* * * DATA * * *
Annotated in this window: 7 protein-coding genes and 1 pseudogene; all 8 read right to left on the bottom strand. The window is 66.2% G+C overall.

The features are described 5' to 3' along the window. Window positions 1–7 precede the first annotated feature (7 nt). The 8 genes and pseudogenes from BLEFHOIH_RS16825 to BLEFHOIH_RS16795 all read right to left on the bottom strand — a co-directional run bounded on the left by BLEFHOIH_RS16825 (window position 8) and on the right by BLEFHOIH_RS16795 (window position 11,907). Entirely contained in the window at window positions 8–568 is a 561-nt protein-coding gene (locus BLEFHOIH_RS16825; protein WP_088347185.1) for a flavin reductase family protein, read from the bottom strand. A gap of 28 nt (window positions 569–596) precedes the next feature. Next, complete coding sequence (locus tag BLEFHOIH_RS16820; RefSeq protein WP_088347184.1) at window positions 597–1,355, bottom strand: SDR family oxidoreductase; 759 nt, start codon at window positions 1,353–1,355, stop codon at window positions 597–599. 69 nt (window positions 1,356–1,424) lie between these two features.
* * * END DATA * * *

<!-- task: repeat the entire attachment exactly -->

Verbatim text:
Annotated in this window: 7 protein-coding genes and 1 pseudogene; all 8 read right to left on the bottom strand. The window is 66.2% G+C overall.

The features are described 5' to 3' along the window. Window positions 1–7 precede the first annotated feature (7 nt). The 8 genes and pseudogenes from BLEFHOIH_RS16825 to BLEFHOIH_RS16795 all read right to left on the bottom strand — a co-directional run bounded on the left by BLEFHOIH_RS16825 (window position 8) and on the right by BLEFHOIH_RS16795 (window position 11,907). Entirely contained in the window at window positions 8–568 is a 561-nt protein-coding gene (locus BLEFHOIH_RS16825; protein WP_088347185.1) for a flavin reductase family protein, read from the bottom strand. A gap of 28 nt (window positions 569–596) precedes the next feature. Next, complete coding sequence (locus tag BLEFHOIH_RS16820; RefSeq protein WP_088347184.1) at window positions 597–1,355, bottom strand: SDR family oxidoreductase; 759 nt, start codon at window positions 1,353–1,355, stop codon at window positions 597–599. 69 nt (window positions 1,356–1,424) lie between these two features.